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PH, Indonesia start talks for entry of qualified Asean banks

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PH, Indonesia start talks for entry of qualified Asean banks

By: - Reporter / @bendeveraINQ
/ 09:51 AM June 06, 2017

Bangko Sentral ng Pilipinas INQUIRER FILE PHOTO

MANILA —  The central banks of the Philippines and Indonesia have started discussions to allow the entry of qualified Asean banks (QABs) in each other’s jurisdictions.

Last Sunday, Bangko Sentral ng Pilipinas Governor Amando M. Tetangco Jr. and Otoritas Jasa Keuangan (OJK) Chairman Muliaman D. Hadad signed the letter of intent (LOI) in Jakarta, which the BSP chief said “signifies our intention to further explore areas of cooperation between our banking systems, especially on the entry of QABs.”

The BSP defines QABs as “strong and well-managed banks, headquartered in Asean and majority owned by Asean nationals.”

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“Beyond the LOI document itself, the BSP looks forward to the exchange of views with OJK on supervisory and regulatory framework and related issues,” Tetangco said.

The establishment of QABs is in line with the Asean Banking Integration Framework (ABIF), which “provides that QABs must meet global banking standards as well as the guidelines for their operations set under bilateral agreements between home and host countries,” the BSP said in a statement.

ABIF, approved by Asean member-countries in 2014, allows QABs to have greater access to neighboring markets as well as more flexibility in their operations there.

“ABIF recognizes that some countries are more ready than others to further open up their banking sector… Hence, the current focus is on pursuing bilateral reciprocal arrangements,” according to Asean’s website.

The BSP noted that under the ABIF, all Asean-5 countries must sign at least one bilateral agreement with another Asean-5 by next year.

“By 2020, ABIF targets the conclusion or near conclusion of at least one bilateral accord for each of the 10 Asean members,” the BSP added.

To recall, the central banks of the Philippines and Malaysia have signed an agreement to allow the entry of QABs.

But while Malaysian banking giant Malayan Banking Berhad or Maybank, which already has presence in the Philippines, may qualify as a QAB here, no Philippine bank has yet to express interest to operate as a QAB in Malaysia, officials say.

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On the sidelines of the Asean central bank governors’ meetings, Tetangco and Bank Negara Malaysia (BNM) Governor Muhammad bin Ibrahim signed the declaration of conclusion of negotiations (DCN) under the ABIF.

“Finalizing this agreement between the BSP and BNM is an important step towards achieving the goal of the ABIF to enhance intra-regional trade and inclusive growth through QABs operating in host Asean jurisdictions,” Tetangco had said.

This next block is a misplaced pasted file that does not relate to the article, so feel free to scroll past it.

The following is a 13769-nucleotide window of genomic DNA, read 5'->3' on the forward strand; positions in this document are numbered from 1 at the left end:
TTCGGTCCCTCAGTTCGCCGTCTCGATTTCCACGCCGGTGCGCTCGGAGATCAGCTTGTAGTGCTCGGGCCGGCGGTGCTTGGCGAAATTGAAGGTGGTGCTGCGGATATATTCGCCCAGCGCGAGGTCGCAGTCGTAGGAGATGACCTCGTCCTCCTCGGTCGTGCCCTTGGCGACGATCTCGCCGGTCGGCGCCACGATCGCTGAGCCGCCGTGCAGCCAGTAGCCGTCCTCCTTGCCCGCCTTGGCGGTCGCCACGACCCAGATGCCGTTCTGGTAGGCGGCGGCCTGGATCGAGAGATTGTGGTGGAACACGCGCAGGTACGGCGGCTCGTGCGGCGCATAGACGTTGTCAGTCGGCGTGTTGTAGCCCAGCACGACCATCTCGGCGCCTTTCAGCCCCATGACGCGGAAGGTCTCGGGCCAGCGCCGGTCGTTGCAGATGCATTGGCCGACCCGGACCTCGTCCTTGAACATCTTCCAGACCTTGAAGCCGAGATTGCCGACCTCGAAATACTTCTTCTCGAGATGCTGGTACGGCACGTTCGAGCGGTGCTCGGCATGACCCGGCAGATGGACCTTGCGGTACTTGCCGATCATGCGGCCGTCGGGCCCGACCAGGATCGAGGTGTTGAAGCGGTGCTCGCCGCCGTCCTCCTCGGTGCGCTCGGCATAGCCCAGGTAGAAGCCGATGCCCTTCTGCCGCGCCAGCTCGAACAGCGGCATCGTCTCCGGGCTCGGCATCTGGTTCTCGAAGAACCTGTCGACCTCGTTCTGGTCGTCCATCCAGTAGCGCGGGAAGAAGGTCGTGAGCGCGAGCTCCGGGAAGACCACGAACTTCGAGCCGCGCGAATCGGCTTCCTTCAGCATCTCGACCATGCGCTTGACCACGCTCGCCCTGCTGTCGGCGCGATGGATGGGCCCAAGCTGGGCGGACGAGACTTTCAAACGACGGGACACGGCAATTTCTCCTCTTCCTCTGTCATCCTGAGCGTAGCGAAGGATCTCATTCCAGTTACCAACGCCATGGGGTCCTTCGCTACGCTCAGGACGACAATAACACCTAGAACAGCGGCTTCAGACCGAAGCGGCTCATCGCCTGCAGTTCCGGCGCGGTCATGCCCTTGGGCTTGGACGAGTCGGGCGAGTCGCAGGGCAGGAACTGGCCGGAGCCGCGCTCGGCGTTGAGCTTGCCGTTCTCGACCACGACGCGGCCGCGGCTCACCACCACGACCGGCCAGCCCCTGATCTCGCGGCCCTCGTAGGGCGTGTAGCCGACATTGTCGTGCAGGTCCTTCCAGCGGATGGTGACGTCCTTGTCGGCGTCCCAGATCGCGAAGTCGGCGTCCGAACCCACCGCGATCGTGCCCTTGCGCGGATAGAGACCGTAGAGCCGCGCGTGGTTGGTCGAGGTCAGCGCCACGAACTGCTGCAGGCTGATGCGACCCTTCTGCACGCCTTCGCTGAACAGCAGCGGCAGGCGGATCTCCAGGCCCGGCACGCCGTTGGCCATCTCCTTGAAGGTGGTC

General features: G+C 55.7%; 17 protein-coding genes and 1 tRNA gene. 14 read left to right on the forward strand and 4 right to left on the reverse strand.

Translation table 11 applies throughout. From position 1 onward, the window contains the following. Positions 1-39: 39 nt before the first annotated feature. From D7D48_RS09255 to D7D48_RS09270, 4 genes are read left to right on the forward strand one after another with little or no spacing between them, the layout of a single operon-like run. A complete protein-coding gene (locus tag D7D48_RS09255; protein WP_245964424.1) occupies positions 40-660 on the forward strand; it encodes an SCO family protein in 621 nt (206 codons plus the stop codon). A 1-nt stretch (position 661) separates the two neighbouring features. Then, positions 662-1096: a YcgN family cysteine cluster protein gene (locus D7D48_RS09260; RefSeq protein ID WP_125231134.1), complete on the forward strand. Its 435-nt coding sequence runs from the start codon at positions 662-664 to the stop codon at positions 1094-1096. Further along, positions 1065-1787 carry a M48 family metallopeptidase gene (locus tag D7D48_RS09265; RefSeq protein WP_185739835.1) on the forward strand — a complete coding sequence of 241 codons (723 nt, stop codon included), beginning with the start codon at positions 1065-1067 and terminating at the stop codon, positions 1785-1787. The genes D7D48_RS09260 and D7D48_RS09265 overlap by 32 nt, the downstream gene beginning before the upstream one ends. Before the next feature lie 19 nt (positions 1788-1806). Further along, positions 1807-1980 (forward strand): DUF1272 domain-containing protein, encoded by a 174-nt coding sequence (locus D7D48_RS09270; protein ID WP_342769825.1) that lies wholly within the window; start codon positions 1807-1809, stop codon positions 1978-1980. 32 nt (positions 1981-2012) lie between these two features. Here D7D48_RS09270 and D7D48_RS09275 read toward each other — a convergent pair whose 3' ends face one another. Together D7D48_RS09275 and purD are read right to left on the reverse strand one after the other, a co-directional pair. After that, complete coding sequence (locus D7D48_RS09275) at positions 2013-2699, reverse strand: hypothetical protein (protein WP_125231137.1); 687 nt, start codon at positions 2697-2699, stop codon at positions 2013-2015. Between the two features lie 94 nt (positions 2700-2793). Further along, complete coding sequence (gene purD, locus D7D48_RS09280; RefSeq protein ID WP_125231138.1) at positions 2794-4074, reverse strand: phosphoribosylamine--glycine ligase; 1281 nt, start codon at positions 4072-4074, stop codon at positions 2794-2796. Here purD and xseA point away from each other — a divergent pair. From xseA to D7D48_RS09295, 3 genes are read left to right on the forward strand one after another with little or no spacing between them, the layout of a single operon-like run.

“The benefits of a harmonized Asean financial market are often cited and having QABs allows us to reap these benefits in concrete terms. The significance of this DCN then is that we are essentially opening to the two jurisdictions the envisioned upside of stronger cross-border finance,” according to Tetangco.

“This ABIF-related agreement between BSP and BNM will eventually be reflected in the respective schedule of commitment (SOC) of each country. The SOC reflects the final offers that each jurisdiction makes to a specific counterpart jurisdiction as well as offers that are made available to all jurisdictions,” according to the BSP.

Also in April, Tetangco and Bank of Thailand (BOT) Governor Veerathai Santiprabhob likewise signed the letter of intent (LOI) to start bilateral discussions in the same direction as the BSP-BNM agreement under the ABIF.

The LOI with Thailand “formalizes our intention to eventually craft the specific provisions that will govern the entry of QABs between our two countries,” Tetangco had said, adding that “the bilateral discussion allows us to explore opportunities as well as common interests and the BSP looks forward to having vibrant discussions with our colleagues from the BOT.”

Under the BSP-BNM agreement, QABs will enter the host jurisdiction only in the form of a subsidiary of the parent bank in the home jurisdiction.

For those entering the Philippines, “they will be regulated under applicable BSP regulations and within the legal framework defined under Republic Act (RA) No. 10641,” the BSP had said.

RA 10641 allows the full entry of foreign banks. So far, the BSP allowed nine Asian banks to fully operate in the country, namely: Japan’s Sumitomo Mitsui Banking Corp.; Singapore’s United Overseas Bank Ltd.; South Korea’s Shinhan Bank, Industrial Bank of Korea, and Woori Bank; as well as Taiwan’s Cathay United Bank, First Commercial Bank, Hua Nan Bank, and Yuanta Commercial Bank Co. Ltd.  SFM

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TAGS: Amando M. Tetangco Jr., Asean Banking Integration Framework, Association of Southeast Asian Nations, Bangko Sentral ng Pilipinas, Bank of Thailand, banks, bilateral agreements, Business, Central Banks, economy, entry of QABs in Asean jurisdictions, Finance, global banking standards, letter of intent, Muliaman D. Hadad, Otoritas Jasa Keuangan, Qualified Asean Banks, Veerathai Santiprabhob
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